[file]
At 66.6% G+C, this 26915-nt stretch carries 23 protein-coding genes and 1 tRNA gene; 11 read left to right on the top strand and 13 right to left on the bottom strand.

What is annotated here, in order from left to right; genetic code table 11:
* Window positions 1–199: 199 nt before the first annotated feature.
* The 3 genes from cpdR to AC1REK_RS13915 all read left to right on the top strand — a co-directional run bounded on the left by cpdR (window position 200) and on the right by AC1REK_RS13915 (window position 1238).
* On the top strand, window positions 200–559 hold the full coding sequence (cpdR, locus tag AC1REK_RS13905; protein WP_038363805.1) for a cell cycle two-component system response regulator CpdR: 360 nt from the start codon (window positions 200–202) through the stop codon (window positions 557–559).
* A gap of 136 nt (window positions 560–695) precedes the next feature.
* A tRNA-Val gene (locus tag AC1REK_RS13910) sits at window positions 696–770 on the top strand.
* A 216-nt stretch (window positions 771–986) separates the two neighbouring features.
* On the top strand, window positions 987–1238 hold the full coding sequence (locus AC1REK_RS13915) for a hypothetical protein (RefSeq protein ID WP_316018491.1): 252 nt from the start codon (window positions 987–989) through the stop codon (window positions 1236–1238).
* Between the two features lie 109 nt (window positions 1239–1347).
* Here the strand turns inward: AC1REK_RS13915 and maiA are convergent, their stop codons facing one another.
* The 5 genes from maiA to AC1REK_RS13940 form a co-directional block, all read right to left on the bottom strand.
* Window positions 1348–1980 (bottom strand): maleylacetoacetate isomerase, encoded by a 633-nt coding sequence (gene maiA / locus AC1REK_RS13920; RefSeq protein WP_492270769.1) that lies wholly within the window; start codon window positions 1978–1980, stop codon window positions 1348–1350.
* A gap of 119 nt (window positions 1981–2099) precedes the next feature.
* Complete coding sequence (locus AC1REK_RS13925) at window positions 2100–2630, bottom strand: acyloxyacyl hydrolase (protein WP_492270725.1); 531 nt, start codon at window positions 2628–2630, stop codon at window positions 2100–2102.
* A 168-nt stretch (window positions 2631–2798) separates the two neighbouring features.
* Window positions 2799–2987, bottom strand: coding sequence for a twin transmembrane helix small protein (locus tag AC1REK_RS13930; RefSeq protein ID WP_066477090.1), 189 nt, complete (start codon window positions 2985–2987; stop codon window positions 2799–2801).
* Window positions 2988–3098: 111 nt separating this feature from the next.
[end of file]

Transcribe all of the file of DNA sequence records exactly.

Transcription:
At 66.6% G+C, this 26915-nt stretch carries 23 protein-coding genes and 1 tRNA gene; 11 read left to right on the top strand and 13 right to left on the bottom strand.

What is annotated here, in order from left to right; genetic code table 11:
* Window positions 1–199: 199 nt before the first annotated feature.
* The 3 genes from cpdR to AC1REK_RS13915 all read left to right on the top strand — a co-directional run bounded on the left by cpdR (window position 200) and on the right by AC1REK_RS13915 (window position 1238).
* On the top strand, window positions 200–559 hold the full coding sequence (cpdR, locus tag AC1REK_RS13905; protein WP_038363805.1) for a cell cycle two-component system response regulator CpdR: 360 nt from the start codon (window positions 200–202) through the stop codon (window positions 557–559).
* A gap of 136 nt (window positions 560–695) precedes the next feature.
* A tRNA-Val gene (locus tag AC1REK_RS13910) sits at window positions 696–770 on the top strand.
* A 216-nt stretch (window positions 771–986) separates the two neighbouring features.
* On the top strand, window positions 987–1238 hold the full coding sequence (locus AC1REK_RS13915) for a hypothetical protein (RefSeq protein ID WP_316018491.1): 252 nt from the start codon (window positions 987–989) through the stop codon (window positions 1236–1238).
* Between the two features lie 109 nt (window positions 1239–1347).
* Here the strand turns inward: AC1REK_RS13915 and maiA are convergent, their stop codons facing one another.
* The 5 genes from maiA to AC1REK_RS13940 form a co-directional block, all read right to left on the bottom strand.
* Window positions 1348–1980 (bottom strand): maleylacetoacetate isomerase, encoded by a 633-nt coding sequence (gene maiA / locus AC1REK_RS13920; RefSeq protein WP_492270769.1) that lies wholly within the window; start codon window positions 1978–1980, stop codon window positions 1348–1350.
* A gap of 119 nt (window positions 1981–2099) precedes the next feature.
* Complete coding sequence (locus AC1REK_RS13925) at window positions 2100–2630, bottom strand: acyloxyacyl hydrolase (protein WP_492270725.1); 531 nt, start codon at window positions 2628–2630, stop codon at window positions 2100–2102.
* A 168-nt stretch (window positions 2631–2798) separates the two neighbouring features.
* Window positions 2799–2987, bottom strand: coding sequence for a twin transmembrane helix small protein (locus tag AC1REK_RS13930; RefSeq protein ID WP_066477090.1), 189 nt, complete (start codon window positions 2985–2987; stop codon window positions 2799–2801).
* Window positions 2988–3098: 111 nt separating this feature from the next.